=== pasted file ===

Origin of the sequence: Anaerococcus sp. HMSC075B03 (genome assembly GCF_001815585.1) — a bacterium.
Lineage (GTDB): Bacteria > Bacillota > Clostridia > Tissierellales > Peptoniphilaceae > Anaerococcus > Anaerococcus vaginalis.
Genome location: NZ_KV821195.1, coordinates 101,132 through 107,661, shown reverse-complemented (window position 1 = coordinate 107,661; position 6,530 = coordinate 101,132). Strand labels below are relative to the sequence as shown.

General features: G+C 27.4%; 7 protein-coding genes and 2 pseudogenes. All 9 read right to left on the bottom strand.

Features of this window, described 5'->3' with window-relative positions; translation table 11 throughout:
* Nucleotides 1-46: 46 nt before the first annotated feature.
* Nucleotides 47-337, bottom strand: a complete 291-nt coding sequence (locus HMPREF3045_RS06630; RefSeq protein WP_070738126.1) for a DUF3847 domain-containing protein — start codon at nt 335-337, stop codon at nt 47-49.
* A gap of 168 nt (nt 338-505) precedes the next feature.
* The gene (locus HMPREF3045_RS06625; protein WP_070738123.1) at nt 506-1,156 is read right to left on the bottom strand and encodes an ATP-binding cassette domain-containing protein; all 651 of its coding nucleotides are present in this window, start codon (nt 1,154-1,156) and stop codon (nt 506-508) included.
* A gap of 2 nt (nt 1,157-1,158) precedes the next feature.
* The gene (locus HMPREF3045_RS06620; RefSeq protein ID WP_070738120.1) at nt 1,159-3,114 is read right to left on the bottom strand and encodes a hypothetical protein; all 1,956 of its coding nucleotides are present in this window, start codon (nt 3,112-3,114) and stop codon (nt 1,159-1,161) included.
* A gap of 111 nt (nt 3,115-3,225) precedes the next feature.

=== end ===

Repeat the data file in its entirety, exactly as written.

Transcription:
Origin of the sequence: Anaerococcus sp. HMSC075B03 (genome assembly GCF_001815585.1) — a bacterium.
Lineage (GTDB): Bacteria > Bacillota > Clostridia > Tissierellales > Peptoniphilaceae > Anaerococcus > Anaerococcus vaginalis.
Genome location: NZ_KV821195.1, coordinates 101,132 through 107,661, shown reverse-complemented (window position 1 = coordinate 107,661; position 6,530 = coordinate 101,132). Strand labels below are relative to the sequence as shown.

General features: G+C 27.4%; 7 protein-coding genes and 2 pseudogenes. All 9 read right to left on the bottom strand.

Features of this window, described 5'->3' with window-relative positions; translation table 11 throughout:
* Nucleotides 1-46: 46 nt before the first annotated feature.
* Nucleotides 47-337, bottom strand: a complete 291-nt coding sequence (locus HMPREF3045_RS06630; RefSeq protein WP_070738126.1) for a DUF3847 domain-containing protein — start codon at nt 335-337, stop codon at nt 47-49.
* A gap of 168 nt (nt 338-505) precedes the next feature.
* The gene (locus HMPREF3045_RS06625; protein WP_070738123.1) at nt 506-1,156 is read right to left on the bottom strand and encodes an ATP-binding cassette domain-containing protein; all 651 of its coding nucleotides are present in this window, start codon (nt 1,154-1,156) and stop codon (nt 506-508) included.
* A gap of 2 nt (nt 1,157-1,158) precedes the next feature.
* The gene (locus HMPREF3045_RS06620; RefSeq protein ID WP_070738120.1) at nt 1,159-3,114 is read right to left on the bottom strand and encodes a hypothetical protein; all 1,956 of its coding nucleotides are present in this window, start codon (nt 3,112-3,114) and stop codon (nt 1,159-1,161) included.
* A gap of 111 nt (nt 3,115-3,225) precedes the next feature.